Lung Institute’s Christine Kingsley Reveals What Could Be Growing in Your Ducts
Often out of sight and out of mind, your home’s ductwork can unknowingly be a breeding ground for all sorts of unpleasant and unwanted elements, including bacteria and mold. It’s critical to have your ductwork inspected periodically to check its condition especially if you live with people who suffer from allergies, asthma, or other respiratory illnesses.
Unfortunately, bacteria and mold can form over time in compromised air duct systems, creating an unhealthy indoor air supply that can lead to health issues, both minor and severe.
“Eventually, the buildup of bacteria in HVAC systems can pollute indoor air, causing airborne infections and potentially, antibiotic resistance,” said Christine Kingsley, a US Advanced Practice Registered Nurse (APRN) and the Health and Wellness Director of the Lung Institute.
Bacteria Commonly Found in Air Ducts
Kingsley said some of the most common bacterial communities found in air ducts and HVAC systems include:
- Pseudomonas. Pseudomonas is a diverse genus of bacteria known for its adaptability and can be found in various environments, including soil and water, with some species being pathogenic to plants and animals, including humans. Pseudomonas can cause infections in the lungs, eyes, ears, and gastrointestinal tract.
- Staphylococcus. Staphylococcus, a genus of bacteria that includes several species, can cause a wide range of infections from minor skin conditions to more severe diseases such as staph infection.
- Paracoccus. Paracoccus is commonly found in soil and aquatic environments, with certain species playing important roles in nitrogen cycling and bioremediation. If found in air ducts, it can cause several infections including conjunctivitis and peritonitis, as well as bloodstream infection, Kingsley said.
- Streptococcus. Streptococcus, a genus of bacteria characterized by its spherical shape, is often found in pairs or chains, and includes both harmless species as well as pathogens responsible for a range of infections in humans, such as strep throat and pneumonia.
“Pathogens in air ducts can be dangerous, especially for immunocompromised individuals,” Kingsley said.
Mold Growth in Air Ducts
Although mold is a fungal growth, like bacteria in air ducts, it can also cause dangerous health effects, especially if it’s not removed in a timely fashion.
Mold can form in air ducts when moisture, dust, and organic matter accumulate, providing an ideal environment for mold spores to germinate and grow. HVAC systems are also prone to mold growth if there’s a leak or clog within the condensate drain line, which is responsible for transporting moisture away from a home. If you suspect mold in your air ducts or HVAC system, contact a reputable HVAC company immediately.
Mold, especially large amounts, can quickly cause health symptoms for individuals with allergies and sensitivities.
“Mold in indoor HVAC systems is absolutely dangerous,” Kingsley said. “It can produce respiratory irritants and allergens. It also produces mycotoxins, which is a potentially toxic substance. Inhaling mold spores from HVAC systems can cause plenty of problems, especially in sensitive individuals, ranging from skin rash to pulmonary fibrosis. Molds are especially dangerous to babies, young children, older individuals, people with respiratory and skin problems, and immunocompromised individuals.”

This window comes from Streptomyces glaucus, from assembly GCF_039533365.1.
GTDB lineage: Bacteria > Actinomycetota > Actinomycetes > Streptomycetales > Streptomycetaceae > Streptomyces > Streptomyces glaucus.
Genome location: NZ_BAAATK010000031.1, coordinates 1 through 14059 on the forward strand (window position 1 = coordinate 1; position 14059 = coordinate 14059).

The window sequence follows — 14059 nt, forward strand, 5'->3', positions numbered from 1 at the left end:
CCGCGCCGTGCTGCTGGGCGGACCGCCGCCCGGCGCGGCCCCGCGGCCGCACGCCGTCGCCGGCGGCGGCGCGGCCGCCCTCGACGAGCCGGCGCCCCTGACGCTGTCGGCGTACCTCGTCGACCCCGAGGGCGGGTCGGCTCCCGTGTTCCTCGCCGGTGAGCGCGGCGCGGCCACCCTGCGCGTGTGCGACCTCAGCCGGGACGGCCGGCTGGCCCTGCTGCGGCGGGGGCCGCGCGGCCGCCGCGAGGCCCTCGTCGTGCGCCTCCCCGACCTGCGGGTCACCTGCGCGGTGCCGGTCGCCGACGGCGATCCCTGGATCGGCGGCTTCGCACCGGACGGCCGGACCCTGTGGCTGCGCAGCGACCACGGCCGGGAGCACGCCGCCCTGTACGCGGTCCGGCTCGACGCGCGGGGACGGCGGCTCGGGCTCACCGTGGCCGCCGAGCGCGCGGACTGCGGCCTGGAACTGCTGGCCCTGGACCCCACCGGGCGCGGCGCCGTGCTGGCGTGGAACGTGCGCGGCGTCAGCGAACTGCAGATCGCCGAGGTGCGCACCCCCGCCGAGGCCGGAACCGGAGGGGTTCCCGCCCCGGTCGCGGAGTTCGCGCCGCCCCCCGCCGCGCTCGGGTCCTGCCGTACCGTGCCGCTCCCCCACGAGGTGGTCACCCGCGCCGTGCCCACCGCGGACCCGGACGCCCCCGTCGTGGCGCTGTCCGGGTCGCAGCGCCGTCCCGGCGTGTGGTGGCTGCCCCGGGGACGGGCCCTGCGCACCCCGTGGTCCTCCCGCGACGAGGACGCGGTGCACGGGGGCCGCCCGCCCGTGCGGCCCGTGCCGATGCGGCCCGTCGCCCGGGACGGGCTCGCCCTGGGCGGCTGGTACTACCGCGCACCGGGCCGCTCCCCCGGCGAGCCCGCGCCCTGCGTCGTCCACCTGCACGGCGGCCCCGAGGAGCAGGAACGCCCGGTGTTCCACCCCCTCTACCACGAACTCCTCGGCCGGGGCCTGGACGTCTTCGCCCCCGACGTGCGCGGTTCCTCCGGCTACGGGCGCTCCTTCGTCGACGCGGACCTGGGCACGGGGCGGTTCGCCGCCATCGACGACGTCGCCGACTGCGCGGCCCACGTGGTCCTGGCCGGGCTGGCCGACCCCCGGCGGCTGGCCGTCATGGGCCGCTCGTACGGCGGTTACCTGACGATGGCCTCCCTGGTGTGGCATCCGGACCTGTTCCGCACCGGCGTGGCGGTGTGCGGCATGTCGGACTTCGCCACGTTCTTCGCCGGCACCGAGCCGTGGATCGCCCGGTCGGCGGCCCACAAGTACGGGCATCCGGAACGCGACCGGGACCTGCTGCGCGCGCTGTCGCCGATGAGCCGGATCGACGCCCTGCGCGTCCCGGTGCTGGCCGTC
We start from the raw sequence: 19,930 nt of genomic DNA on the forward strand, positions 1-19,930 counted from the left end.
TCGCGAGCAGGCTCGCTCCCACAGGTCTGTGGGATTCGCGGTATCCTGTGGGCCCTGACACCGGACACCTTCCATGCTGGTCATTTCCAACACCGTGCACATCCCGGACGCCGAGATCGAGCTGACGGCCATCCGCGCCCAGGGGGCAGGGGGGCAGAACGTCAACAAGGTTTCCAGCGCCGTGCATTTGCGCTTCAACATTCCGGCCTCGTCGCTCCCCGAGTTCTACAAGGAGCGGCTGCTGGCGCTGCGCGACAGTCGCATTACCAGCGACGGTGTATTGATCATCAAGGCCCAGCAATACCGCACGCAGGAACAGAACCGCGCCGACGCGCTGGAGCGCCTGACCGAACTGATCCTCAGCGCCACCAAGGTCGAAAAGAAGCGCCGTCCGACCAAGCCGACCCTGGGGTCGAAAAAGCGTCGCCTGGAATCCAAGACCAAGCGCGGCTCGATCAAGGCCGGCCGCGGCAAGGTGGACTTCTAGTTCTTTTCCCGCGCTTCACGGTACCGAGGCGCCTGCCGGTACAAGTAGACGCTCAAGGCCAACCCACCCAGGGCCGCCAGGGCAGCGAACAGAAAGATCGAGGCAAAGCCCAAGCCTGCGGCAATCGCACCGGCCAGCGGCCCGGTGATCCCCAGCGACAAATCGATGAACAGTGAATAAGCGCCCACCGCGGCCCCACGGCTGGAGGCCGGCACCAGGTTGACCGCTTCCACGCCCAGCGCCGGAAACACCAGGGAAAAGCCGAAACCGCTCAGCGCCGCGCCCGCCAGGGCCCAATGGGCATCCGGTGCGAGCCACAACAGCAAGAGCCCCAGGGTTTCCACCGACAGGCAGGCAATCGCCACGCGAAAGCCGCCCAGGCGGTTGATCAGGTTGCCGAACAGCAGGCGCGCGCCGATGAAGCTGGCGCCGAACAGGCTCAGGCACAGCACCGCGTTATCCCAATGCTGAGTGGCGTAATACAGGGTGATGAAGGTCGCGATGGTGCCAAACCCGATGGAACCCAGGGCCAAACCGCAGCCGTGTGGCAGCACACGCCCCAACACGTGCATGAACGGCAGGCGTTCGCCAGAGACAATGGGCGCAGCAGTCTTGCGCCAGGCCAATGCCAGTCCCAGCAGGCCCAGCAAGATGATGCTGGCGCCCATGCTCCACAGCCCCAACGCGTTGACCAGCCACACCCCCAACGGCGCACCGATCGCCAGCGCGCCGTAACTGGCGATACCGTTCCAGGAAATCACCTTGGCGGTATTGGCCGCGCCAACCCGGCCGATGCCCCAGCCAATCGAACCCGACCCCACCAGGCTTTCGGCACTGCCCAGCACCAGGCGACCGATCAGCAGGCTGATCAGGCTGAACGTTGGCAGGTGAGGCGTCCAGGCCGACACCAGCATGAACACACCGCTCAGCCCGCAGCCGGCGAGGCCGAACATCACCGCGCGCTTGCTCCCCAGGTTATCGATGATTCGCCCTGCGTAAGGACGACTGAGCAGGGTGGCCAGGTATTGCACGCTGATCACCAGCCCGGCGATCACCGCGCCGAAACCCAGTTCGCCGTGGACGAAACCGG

Signs Your Ducts May Be Harboring Harmful Bacteria
Since the condition of ductwork isn’t easily accessible without a professional inspection, it’s difficult to determine whether harmful bacteria or mold are present. It’s important to monitor the health of you and your family members to identify possible signs of bacterial contamination in air ducts.
Below-average indoor air quality can manifest itself in a person’s health. Increased allergy flare-ups, respiratory irritations, and frequent headaches caused by inflamed sinuses are all common signs of compromised ducts. If you notice worsening health symptoms, contact a qualified HVAC professional to inspect your HVAC system and the condition of your ductwork.
How to Prevent Bacteria in Air Ducts
The best route to prevent bacterial and mold growth in ductwork is with regular HVAC maintenance. HVAC systems should be tuned-up and inspected twice a year; once before the cooling season and again before the heating season. Your heating and cooling technician will inspect and clean all necessary components within your HVAC system. Although duct inspections aren’t always part of an HVAC tune-up service, you can ask the technician to perform a visual inspection of the ducts.
If the ductwork is dirty or filled with bacteria or mold, schedule an appointment for a duct cleaning service. Professional air duct cleaners use specialized tools and cleaning products to remove dirt, debris, bacteria, and mold.
Change your HVAC system’s air filters every 2-3 months, or according to the manufacturer’s guidelines, to ensure proper airflow. Also, consider installing a whole-house air purifier or air cleaner to help remove harmful contaminants and pollutants from the air supply. Unlike portable air cleaners, whole-house models provide coverage for the entire house.
“Regular cleaning, sanitizing, and disinfecting of HVAC systems can help eliminate pathogens,” Christine Kingsley said. “Using HEPA filters, especially in households with immunocompromised individuals, in HVAC systems is highly beneficial as this filtration system is proven to have 99.97% efficiency. They can also make use of air purification systems with a hospital-grade MERV 16 filter, aside from carbon filters and germicidal lights.”